Eskom issued a statement on 4 June confirming the suspension of Koeberg’s General Manager for performance-related issues (see below for full text). This is concerning as it raises several questions from a safety perspective.
One man, two jobs
Firstly Eskom’s chief nuclear officer, Riedewaan Bakardien (shown here), is now also doing the job of Koeberg plant manager, which means he can’t be giving 100% of his attention to either job. What aspect of these jobs is going to be neglected during this time?
It also shows that there is a lack of nuclear expertise within Eskom as there is too much reliance on too few people. Will South Africa have the skills to continue operating the plant into the future, as well as safely disposing of the high level radioactive waste when it is finally decommissioned?
Not that reliable, after all …
Also, the reason for this suspension is performance, as half the Koeberg plant has been down since January 2021. This is embarrassing to Eskom particularly at a time when some are trying to claim that nuclear power is reliable and cheap, and to use that as a justification for procuring new nuclear power and extending the life of Koeberg. In the hands of Eskom, a nuclear plant is more dangerous than reliable.
Poor performance… and what else?
But what about the safety aspects at the plant? Presumably an underperforming plant manager has also neglected effectively managing things in other areas such as maintenance, repairs and the emergency readiness. Any problems in these areas may only come to light in the event of a malfunction of one of the nuclear reactors with potentially catastrophic results.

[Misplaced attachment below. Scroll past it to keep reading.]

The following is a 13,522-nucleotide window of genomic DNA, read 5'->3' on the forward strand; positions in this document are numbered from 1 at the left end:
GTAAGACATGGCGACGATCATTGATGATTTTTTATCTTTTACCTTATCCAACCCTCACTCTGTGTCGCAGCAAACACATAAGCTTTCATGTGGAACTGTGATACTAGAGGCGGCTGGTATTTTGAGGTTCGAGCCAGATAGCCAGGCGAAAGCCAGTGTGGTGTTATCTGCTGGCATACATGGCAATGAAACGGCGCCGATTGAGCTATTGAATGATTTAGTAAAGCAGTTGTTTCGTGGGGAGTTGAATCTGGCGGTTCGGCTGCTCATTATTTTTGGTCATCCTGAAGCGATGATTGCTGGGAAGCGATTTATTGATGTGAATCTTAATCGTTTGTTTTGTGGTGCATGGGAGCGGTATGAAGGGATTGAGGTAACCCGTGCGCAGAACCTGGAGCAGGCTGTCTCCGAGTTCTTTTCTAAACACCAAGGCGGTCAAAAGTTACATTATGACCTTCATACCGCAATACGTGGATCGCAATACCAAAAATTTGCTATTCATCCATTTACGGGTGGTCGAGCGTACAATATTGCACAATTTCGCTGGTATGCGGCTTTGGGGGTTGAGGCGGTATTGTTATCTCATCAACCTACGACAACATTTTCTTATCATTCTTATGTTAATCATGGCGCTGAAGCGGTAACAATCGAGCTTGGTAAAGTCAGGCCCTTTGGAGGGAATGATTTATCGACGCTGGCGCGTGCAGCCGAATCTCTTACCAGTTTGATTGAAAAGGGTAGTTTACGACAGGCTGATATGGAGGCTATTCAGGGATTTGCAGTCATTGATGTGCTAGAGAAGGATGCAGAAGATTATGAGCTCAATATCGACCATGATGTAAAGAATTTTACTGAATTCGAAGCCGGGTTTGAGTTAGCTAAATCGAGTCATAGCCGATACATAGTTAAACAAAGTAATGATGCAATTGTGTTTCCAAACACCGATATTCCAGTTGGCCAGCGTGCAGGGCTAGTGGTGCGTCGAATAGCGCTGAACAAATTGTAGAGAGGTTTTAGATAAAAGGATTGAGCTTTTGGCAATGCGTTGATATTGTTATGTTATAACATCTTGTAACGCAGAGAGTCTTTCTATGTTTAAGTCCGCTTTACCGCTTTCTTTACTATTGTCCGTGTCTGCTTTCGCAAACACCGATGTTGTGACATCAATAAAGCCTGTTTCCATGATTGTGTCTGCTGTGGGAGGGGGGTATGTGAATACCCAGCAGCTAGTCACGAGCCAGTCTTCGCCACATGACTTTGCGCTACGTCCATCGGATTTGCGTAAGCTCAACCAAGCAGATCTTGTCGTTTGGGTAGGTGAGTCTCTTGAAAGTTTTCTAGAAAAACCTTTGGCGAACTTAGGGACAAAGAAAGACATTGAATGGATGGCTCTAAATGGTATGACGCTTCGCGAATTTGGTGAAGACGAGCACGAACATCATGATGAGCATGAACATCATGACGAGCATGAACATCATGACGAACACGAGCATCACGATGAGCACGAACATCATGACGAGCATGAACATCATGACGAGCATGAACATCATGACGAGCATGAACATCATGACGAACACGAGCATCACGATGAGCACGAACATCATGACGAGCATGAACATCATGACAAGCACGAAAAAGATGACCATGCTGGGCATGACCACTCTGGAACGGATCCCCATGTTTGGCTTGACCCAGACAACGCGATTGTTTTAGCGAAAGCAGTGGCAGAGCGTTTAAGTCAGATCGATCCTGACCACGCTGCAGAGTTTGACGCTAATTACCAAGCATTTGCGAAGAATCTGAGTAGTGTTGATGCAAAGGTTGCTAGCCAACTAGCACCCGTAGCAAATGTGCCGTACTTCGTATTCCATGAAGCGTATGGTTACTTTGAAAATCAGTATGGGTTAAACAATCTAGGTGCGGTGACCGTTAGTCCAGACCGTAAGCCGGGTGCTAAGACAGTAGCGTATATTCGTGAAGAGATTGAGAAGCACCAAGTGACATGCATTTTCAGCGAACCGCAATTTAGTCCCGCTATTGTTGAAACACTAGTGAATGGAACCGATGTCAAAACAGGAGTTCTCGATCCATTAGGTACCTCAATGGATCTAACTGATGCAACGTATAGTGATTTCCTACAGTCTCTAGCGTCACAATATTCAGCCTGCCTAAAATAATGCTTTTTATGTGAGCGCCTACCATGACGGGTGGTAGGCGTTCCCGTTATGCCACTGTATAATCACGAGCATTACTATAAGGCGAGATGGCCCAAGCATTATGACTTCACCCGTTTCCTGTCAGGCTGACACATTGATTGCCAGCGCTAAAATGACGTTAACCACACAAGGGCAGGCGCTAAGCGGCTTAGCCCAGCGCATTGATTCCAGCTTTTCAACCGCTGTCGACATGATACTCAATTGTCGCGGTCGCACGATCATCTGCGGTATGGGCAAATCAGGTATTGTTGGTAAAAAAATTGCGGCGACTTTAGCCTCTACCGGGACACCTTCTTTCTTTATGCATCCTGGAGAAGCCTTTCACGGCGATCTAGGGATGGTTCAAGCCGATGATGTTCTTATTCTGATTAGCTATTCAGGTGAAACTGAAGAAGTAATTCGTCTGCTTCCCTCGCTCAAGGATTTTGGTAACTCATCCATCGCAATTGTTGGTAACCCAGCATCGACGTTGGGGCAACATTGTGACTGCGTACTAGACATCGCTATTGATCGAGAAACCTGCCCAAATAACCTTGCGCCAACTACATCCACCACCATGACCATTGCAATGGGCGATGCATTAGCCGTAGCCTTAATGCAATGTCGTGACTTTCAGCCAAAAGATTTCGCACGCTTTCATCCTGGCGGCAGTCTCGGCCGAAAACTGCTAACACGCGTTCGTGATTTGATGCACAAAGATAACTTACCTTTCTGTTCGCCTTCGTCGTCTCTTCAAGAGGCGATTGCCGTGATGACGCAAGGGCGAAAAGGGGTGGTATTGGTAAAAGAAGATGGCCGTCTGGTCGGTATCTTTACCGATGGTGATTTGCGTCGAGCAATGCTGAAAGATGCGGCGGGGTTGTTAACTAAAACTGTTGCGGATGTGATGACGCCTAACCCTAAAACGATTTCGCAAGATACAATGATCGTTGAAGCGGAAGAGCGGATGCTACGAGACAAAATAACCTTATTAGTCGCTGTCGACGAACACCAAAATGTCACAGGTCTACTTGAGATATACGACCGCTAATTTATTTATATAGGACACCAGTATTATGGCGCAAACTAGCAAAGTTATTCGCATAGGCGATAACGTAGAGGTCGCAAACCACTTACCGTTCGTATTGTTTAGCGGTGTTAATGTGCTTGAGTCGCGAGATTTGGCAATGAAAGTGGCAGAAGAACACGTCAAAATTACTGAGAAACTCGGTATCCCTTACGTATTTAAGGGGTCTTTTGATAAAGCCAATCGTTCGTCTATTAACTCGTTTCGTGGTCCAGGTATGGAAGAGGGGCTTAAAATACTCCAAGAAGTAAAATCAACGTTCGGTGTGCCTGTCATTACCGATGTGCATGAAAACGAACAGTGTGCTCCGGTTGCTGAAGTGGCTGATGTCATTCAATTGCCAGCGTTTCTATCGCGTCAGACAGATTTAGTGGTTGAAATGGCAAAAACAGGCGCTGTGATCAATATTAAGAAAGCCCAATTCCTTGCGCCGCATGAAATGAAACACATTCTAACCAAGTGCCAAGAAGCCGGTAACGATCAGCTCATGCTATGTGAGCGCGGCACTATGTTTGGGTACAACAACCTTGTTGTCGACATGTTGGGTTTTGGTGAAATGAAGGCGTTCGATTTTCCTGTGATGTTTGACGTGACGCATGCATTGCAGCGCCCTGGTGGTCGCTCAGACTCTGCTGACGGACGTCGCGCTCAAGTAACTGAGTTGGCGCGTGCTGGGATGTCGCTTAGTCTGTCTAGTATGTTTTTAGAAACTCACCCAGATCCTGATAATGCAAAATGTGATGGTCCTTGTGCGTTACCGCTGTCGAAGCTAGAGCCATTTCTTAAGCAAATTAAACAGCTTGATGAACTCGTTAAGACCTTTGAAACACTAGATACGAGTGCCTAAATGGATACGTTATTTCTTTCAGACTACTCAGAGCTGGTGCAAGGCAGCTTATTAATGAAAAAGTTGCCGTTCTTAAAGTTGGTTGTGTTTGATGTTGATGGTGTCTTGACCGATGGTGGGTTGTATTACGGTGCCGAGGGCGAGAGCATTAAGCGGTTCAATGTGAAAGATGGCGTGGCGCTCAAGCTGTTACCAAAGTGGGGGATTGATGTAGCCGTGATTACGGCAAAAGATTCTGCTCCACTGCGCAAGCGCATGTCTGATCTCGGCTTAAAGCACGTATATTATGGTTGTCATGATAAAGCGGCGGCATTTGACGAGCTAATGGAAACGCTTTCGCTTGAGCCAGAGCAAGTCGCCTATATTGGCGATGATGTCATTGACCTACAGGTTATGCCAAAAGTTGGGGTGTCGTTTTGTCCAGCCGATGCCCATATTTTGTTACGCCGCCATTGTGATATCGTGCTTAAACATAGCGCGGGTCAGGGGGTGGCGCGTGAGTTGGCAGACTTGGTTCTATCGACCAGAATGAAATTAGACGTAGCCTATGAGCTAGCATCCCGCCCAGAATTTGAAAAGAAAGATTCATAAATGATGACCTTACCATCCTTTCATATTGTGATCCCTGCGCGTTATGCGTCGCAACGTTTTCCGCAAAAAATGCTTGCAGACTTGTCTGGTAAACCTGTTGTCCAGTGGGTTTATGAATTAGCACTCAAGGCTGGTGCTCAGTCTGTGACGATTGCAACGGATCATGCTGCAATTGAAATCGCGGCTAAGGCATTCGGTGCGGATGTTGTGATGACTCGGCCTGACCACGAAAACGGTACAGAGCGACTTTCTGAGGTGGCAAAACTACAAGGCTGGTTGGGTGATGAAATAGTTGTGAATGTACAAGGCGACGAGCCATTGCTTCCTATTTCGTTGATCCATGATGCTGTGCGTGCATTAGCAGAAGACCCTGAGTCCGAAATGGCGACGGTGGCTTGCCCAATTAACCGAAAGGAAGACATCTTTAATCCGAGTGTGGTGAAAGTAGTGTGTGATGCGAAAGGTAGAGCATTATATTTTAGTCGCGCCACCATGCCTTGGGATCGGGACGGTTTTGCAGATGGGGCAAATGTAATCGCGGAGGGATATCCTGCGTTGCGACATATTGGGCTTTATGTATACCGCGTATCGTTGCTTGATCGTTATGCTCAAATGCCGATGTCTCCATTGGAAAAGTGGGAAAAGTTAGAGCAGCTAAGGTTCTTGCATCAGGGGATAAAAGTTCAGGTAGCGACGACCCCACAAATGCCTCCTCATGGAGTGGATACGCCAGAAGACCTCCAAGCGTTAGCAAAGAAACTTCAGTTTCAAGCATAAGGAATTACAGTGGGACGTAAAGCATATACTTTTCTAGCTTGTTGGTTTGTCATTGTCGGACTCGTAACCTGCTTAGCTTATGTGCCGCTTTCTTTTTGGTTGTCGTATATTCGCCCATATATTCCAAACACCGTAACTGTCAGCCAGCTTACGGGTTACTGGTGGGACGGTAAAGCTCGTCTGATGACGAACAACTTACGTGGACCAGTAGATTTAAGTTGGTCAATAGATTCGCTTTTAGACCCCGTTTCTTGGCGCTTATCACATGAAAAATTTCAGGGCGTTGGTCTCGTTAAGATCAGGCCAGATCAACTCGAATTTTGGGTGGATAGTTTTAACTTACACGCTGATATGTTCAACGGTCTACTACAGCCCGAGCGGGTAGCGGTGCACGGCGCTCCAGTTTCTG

Keep it running – or else!
When it comes to the next person appointed to the position, the message is clear: keep the plant running or face suspension. This is deeply problematic.
There are times when a minor equipment failure should result in a reactor shutdown even if the probability of it causing an accident are small, according to nuclear safety protocols. But any new manager will be conflicted between exercising an abundance of caution for the sake of safety, and keeping the plant running for fear of suspension.
Another 20 years?
The Koeberg plant itself is old and deteriorating more rapidly than expected, and Eskom wants to get approval this year to extend its life by another 20 years. For example, the two containment buildings have been corroding faster than expected, and in 2018 a crack was found all the way around the top of one of them. Will repairs and maintenance be given enough attention by the new plant manager when the pressure is on to get both reactors running again, or to face suspension?
The suspension of Koeberg’s plant manager shows that Eskom is not able to effectively operate a nuclear plant and especially not one that is already on its last legs. Ignoring the fact that one is offline, the two reactors at Koeberg represent just 3.6% of national nominal generating capacity. They are simply not worth the risk.
Here is the Eskom statement as released (sneakily on a Friday, as usual for Eskom):